Let us try to cut to the core of Burke’s thought. I first tried this in a Columbia graduate seminar taught by Jacques Barzun and Lionel Trilling. I offered this: “Most of the things we do are done by habit. If you tried to tie your shoes every morning by reason, you would never get out of the house. Try playing a violin by reason.” Barzun accepted this and raised me. “Burke,” he said, “wants his morning newspaper delivered on time.” In other words, social institutions are the habits of society. They make society work.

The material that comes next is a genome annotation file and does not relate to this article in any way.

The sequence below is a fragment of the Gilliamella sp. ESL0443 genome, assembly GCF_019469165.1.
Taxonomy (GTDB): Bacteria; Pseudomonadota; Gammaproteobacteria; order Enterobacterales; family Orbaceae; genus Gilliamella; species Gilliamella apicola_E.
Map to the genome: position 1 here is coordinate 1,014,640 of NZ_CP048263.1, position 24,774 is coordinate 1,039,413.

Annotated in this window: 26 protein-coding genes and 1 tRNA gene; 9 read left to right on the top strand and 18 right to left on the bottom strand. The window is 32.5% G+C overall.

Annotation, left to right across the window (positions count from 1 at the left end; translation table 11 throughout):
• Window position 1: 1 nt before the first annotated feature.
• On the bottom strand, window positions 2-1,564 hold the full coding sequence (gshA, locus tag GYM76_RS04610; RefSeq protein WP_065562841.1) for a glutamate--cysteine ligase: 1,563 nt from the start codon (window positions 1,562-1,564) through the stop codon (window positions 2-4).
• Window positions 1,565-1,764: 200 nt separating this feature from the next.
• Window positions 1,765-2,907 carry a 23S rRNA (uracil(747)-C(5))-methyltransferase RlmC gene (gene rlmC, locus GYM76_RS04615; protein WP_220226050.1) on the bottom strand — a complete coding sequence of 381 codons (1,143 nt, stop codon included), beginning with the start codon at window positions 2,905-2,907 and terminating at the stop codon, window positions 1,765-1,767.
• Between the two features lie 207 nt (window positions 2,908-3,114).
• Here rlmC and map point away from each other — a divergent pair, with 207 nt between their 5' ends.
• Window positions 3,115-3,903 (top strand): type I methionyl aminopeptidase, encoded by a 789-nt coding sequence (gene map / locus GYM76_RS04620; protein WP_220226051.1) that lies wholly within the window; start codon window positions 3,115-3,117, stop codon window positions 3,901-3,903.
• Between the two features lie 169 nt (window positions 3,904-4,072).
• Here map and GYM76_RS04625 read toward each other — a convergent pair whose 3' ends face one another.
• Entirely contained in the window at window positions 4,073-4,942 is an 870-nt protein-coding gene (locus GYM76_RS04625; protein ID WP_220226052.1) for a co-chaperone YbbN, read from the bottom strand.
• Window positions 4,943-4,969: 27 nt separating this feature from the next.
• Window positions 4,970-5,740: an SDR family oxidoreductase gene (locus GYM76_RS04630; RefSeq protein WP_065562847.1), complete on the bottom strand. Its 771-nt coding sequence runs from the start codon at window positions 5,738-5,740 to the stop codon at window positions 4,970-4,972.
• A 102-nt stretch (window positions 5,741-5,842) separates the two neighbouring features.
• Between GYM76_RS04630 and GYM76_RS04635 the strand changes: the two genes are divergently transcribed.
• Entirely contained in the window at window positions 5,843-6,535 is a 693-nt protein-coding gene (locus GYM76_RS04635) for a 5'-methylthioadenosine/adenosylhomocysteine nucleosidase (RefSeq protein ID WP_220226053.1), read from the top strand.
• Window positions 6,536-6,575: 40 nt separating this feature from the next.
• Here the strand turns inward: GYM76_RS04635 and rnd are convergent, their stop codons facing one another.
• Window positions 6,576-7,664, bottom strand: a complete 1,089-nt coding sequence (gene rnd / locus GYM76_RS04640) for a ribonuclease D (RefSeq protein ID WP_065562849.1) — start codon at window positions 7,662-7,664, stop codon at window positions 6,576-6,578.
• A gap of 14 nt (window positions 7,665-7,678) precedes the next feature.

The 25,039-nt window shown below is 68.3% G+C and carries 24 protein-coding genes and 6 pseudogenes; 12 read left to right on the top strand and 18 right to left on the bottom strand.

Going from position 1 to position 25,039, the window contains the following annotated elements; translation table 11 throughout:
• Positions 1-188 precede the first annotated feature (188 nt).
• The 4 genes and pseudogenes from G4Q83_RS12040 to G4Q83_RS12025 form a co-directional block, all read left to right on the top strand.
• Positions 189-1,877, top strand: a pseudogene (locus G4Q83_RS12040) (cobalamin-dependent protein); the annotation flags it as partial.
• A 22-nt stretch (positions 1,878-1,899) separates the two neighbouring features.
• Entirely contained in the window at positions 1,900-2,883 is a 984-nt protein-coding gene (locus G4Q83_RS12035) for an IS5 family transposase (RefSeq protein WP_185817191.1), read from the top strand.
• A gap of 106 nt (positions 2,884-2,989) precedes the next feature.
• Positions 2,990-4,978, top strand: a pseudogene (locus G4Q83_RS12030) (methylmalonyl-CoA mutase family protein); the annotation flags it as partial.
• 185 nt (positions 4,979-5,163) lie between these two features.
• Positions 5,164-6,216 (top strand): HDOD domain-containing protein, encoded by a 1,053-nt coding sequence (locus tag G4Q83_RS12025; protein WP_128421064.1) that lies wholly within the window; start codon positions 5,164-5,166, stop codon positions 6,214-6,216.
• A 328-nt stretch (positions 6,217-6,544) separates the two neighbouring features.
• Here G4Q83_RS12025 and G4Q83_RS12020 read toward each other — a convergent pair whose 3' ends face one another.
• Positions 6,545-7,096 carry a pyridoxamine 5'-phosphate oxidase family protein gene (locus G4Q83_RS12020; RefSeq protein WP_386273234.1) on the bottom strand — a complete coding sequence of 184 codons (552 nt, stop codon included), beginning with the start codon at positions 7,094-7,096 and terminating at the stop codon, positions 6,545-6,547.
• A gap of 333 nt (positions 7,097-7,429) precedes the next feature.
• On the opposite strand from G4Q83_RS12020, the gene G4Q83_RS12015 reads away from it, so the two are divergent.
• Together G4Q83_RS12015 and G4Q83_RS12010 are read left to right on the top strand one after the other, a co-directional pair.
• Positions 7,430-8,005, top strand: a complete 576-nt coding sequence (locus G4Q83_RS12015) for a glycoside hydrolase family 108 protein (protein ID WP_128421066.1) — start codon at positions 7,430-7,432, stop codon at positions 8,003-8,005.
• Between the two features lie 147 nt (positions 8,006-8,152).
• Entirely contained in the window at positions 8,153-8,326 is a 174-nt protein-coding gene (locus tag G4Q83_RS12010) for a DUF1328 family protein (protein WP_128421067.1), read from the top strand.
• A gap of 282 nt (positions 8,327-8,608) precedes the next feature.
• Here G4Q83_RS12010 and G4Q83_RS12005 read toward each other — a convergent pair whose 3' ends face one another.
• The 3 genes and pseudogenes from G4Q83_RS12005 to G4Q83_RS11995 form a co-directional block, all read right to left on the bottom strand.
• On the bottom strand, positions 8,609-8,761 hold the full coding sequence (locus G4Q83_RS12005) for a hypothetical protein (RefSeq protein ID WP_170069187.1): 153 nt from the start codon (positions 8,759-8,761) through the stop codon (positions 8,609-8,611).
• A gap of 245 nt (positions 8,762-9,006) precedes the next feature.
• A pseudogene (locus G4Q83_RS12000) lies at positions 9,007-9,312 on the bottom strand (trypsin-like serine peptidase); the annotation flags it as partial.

But suppose serious change becomes necessary. For Burke, you don’t judge change necessary by appealing to abstractions, to pamphleteers and journalists. You appeal to the man of experience, the statesman. In the Reflections, the statesman is Lord Somers, who knew the institutions of England and knew in 1688 that James II had to go. That kind of knowledge cannot be taught but only absorbed from experience.